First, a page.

Skip to main content

Nitin Gadkari justifies land bill, says acquisitions have made both industrialists and farmers "happy"

By Our Representative
Union Minister for Road Transport, Highways and Shipping Nitin Gadkari has asserted that, thanks to industrialization in India, land prices have zoomed and farmers are "willing to give up their land", living happily thereafter. One who has emerged as the most vocal advocate of the Land Acquisition Bill, currently pending Rajya Sabha nod to be turned into an Act, the top minister says, "Those who are giving up their land are happy and the ones acquiring them are also happy."
Speaking in one of the most comprehensive interviews on the land bill in the recent past, he says, the controversy around the land bill is sought to be triggered by those who have nothing to do with land. He believes, "There is not a single thing in the new Bill that is against the farmer", one reason why, he suggests, if by April 5, the bill lapses without being passed in the Rajya Sabha, the ordinance might be repromulgated to allow it remain a law for six more months.
Described as "the key strategist" in Parliament and outside on the land bill, speaking on its "advantages", Gadkari points to reasons why his government decided to drop social impact assessment (SIA) and consent. According to him, in the earlier Act of 2013, which the Bill is seeking to replace, for instance, even to build a dam in an area of 3,000 acres one had to take the consent of 80 per cent of the farmers, "which is impossible".
He says, consent would merely deprive farmers of the irrigation facilities on, say, 3 lakh hectares, leading to the possibility that they might "commit suicide". He adds, As for industrial corridors, which too are out of SIA and consent clauses, because, according to him, if the consent clause remains, "no development can happen." The industrial corridor between Mumbai and Delhi would need industrialization, which would only help "development".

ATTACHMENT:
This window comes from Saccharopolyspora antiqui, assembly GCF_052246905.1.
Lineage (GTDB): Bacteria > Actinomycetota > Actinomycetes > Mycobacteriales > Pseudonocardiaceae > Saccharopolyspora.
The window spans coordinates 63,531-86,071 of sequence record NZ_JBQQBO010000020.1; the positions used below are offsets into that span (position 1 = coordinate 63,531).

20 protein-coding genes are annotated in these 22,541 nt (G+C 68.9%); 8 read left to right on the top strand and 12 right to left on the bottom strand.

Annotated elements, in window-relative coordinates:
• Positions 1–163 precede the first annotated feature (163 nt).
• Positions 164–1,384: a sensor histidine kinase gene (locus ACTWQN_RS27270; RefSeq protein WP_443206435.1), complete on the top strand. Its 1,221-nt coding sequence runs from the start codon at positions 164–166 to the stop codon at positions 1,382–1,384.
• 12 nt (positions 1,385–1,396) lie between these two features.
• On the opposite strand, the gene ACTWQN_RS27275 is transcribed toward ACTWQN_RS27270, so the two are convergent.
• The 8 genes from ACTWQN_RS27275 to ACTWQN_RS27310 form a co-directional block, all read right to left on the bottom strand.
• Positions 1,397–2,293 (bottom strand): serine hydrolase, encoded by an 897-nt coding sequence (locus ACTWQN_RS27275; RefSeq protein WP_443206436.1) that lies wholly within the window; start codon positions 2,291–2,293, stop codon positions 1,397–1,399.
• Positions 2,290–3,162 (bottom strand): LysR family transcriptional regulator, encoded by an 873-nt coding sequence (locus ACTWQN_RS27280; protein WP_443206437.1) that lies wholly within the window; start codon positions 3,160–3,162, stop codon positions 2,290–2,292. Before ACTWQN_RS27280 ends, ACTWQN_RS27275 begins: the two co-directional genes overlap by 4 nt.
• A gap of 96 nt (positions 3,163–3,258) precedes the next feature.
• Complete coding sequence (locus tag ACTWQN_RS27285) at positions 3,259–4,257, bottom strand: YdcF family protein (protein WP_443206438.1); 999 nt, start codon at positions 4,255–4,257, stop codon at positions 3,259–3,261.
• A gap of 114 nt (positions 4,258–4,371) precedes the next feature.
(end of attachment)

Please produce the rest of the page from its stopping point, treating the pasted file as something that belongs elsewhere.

Talking on no need for consent, he says, "For example, your area doesn’t have parking space. As a minister, I decide to widen the road. To widen the road, I need to bring down your building. Will your management give the consent to demolish the building? The consent clause is against farmers’ interest. Don’t you need schools in villages? Don’t you need hospitals, transformers, electricity in villages? You need irrigation, you need canals. If you don’t give land for rural infrastructure, how will villages progress?"
Rejecting the perception that industrialists want land to for only speculation, Gadkari, "No industrialist comes to the government for land acquisition. Reliance needed land in Navi Mumbai for an SEZ. They paid 1.5 times the market rate and got it. People used to come to us, requesting us to ask Reliance to buy their land. No industrialist, no private university owner comes to the government for land. They first acquire 300 acres and then come to the government, requesting for land use to be changed."
And why was there an opposition to the land bill within the Sangh Parivar? Says Gadkari, this happened because the Bill was early "only in English, which was hard for several of our MPs to understand." He adds, "Several MPs came to me after reports said that the proposed changes were against farmers. The PM asked me to speak to them in Hindi. I did that."
Pointing towards how the land ordinance has helped over the last six months to quicken up project, Gadkari says, the National Highway Authority of India (NHAI) had "189 projects costing Rs 3,80,000 crore. Of these, roughly 100 projects had land-related problems, which have been solved. There were 40 projects that could not be started and in 99 per cent cases, the reason was the government -- Centre and states -- land acquisition."

Comments

TRENDING

Missed call drive for VVPAT verification follows online plea to "pressure" poll panel

By Our Representative
Several political activists have begun a new campaign, asking concerned citizens to give a missed call on 9667655855 to “support the demand that 2019 Loksabha elections must be declared only after verification of 50% electronic voting machines (EVMs) with Voter Verifiable Paper Audit Trail (VVPAT) receipts.” The effort, supported by civil society networks across India, is meant to "further pressure" India's election machinery to ensure that the poll outcome becomes more transparent.